Q: My pinky finger has been numb and tingly for more than one week. I am not aware of any injury. What could be the reason?
A: The symptoms you’re describing suggest a problem with a nerve supplying sensation to the fifth (pinky) finger. Since it is lasting this long, you should call your doctor’s office to arrange an appointment.
Some people with numbness and tingling of the fifth finger also have weakness in the hand or forearm muscles. Or, there may be numbness in other fingers, the forearm or upper arm. The combination of symptoms and findings on physical examination can help your doctor sort out where the problem is.
For example, if only the fifth finger is numb and your hand and finger strength is normal, the problem is probably located in the wrist. Or a tight ring on the pinky can cause numbness and tingling. But if weakness is also present, the nerve problem is more likely to be higher up, maybe in the elbow.
If your doctor finds that you also have decreased sensation on the half your 4th finger next to pinky, it suggests an ulnar neuropathy, an irritation or compression of the ulnar nerve that travels down the arm into the hand. The most common place for these problems is the elbow, where the nerve travels through a groove near the skin’s surface. People often unconsciously lean on one of their elbows for prolonged periods, which then compresses the ulnar nerve.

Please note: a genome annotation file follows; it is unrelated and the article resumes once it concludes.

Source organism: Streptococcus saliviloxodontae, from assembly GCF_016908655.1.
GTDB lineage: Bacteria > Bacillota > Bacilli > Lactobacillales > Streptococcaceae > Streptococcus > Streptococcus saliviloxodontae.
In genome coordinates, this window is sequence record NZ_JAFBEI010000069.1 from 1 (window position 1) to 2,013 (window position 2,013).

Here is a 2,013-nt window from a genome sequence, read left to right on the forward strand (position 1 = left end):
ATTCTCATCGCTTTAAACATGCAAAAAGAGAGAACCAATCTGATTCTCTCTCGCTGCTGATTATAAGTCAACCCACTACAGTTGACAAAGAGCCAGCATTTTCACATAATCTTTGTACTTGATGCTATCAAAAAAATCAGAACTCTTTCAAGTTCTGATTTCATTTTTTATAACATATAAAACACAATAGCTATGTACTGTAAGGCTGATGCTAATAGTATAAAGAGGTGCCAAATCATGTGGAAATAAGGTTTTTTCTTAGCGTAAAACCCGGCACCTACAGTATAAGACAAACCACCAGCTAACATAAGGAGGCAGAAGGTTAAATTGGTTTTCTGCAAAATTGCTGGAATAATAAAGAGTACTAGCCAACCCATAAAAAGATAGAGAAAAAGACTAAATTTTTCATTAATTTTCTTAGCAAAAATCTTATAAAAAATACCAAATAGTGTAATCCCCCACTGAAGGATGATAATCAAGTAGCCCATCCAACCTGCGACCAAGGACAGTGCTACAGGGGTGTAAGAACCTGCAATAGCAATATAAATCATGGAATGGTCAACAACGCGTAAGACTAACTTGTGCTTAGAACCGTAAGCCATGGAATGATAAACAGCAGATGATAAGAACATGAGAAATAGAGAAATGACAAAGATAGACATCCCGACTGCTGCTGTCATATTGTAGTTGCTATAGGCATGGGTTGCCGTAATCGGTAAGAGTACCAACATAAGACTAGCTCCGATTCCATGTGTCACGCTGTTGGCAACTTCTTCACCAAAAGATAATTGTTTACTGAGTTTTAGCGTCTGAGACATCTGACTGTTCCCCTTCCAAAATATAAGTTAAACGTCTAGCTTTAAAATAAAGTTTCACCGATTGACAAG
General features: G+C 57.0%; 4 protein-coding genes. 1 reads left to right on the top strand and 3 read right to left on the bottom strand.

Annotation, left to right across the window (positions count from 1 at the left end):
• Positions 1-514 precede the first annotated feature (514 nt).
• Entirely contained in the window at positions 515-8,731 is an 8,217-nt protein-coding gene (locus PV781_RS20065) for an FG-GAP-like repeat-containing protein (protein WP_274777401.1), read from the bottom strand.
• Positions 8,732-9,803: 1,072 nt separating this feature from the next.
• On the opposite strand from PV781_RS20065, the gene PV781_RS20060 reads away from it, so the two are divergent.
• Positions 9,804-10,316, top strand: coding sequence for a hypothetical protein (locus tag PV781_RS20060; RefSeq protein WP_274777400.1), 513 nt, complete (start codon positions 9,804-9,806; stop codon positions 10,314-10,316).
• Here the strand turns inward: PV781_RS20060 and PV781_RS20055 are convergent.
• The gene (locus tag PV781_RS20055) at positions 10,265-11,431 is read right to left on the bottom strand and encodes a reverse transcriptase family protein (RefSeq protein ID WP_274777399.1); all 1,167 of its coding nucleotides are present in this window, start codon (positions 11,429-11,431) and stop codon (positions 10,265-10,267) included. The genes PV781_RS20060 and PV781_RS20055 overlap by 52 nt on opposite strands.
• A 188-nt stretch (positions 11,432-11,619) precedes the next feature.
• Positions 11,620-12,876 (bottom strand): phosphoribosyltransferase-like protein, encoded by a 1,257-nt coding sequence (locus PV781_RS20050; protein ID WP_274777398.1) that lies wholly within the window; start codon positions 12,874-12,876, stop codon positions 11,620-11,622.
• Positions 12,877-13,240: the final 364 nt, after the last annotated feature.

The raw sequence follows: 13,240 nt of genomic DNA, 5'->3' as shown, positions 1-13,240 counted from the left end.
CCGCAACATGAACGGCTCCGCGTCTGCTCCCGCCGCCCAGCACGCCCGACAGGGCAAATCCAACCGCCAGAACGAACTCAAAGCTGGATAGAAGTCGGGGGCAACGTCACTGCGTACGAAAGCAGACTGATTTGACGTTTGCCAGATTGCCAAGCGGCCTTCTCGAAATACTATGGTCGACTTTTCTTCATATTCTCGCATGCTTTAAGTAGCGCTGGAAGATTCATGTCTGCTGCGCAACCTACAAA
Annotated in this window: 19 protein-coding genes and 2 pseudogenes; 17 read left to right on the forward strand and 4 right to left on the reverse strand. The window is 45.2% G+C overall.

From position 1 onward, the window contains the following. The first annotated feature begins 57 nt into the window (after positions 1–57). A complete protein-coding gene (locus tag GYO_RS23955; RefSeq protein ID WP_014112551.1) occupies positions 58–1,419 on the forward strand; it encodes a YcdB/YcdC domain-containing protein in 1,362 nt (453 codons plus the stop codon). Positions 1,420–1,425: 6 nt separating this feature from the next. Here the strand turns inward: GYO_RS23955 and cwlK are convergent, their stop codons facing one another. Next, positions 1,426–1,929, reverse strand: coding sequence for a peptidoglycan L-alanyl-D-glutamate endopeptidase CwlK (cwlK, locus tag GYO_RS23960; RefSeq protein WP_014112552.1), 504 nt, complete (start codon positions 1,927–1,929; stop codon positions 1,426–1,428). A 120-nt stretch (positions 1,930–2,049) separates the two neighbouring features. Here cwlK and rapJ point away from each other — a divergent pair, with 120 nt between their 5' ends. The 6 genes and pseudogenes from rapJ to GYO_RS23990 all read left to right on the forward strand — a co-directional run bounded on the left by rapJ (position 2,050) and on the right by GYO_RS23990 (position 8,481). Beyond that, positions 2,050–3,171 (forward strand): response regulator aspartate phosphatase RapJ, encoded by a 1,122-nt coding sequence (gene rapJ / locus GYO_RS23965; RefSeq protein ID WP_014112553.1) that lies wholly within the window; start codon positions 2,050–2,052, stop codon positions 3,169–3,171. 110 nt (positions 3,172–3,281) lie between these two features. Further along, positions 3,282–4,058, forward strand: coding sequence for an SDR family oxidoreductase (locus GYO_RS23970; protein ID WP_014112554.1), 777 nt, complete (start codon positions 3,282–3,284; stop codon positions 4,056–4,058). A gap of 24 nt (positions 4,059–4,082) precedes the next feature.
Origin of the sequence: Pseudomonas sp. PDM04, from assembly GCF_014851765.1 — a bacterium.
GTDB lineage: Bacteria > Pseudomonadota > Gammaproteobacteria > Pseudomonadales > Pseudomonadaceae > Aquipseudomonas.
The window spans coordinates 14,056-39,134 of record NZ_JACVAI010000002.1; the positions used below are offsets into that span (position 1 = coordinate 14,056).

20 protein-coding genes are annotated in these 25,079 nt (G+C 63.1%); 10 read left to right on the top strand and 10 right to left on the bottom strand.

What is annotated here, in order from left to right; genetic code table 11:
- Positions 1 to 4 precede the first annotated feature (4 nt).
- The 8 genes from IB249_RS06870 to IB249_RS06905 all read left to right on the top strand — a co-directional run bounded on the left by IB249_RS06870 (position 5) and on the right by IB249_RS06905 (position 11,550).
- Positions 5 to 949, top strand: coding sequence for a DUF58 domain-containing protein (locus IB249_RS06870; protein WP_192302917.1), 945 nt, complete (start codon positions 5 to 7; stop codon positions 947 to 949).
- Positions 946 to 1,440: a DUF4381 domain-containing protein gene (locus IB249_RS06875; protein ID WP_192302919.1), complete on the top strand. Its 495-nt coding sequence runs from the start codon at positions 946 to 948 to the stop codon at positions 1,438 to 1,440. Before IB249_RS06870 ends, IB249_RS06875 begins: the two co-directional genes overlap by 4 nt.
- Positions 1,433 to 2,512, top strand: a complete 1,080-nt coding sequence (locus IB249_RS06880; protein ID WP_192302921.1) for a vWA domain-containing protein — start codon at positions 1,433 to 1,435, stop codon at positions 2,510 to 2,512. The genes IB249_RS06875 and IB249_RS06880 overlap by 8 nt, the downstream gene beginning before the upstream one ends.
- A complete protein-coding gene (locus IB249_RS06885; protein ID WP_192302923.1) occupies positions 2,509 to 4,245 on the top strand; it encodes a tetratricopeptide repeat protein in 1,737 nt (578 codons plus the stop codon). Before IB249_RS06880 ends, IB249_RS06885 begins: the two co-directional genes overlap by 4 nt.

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Other causes of an ulnar neuropathy include injury to the arm; arthritis of the elbow or wrist; a ganglion cyst in the wrist; and diseases like diabetes that cause nerve damage. Ulnar neuropathy can also lead to a weaker than expected hand grip.
Although very unlikely with pinky numbness only, the problem could be related to a pinched nerve higher up in the neck or armpit area.
Treatment depends on how much the symptoms bother you and whether there is any decreased strength that you hadn’t recognized. If nerve compression is the cause, it’s important to avoid pressure on the nerve. Avoid wearing a tight ring on that finger. Don’t lean on your elbows or wrists. Wear protective padding over the elbow or a brace for the wrist.
Anti-inflammatory drugs can improve nerve irritation related to active arthritis. Tight control of blood sugar may reduce the risk of nerve damage from diabetes. Surgery may be offered for some cases of neuropathy related to trauma, arthritis, ganglion cysts or disc disease.
(Howard LeWine, M.D., is an internist at Brigham and Women’s Hospital in Boston and assistant professor at Harvard Medical School. For additional consumer health information, please visit www.health.harvard.edu.)
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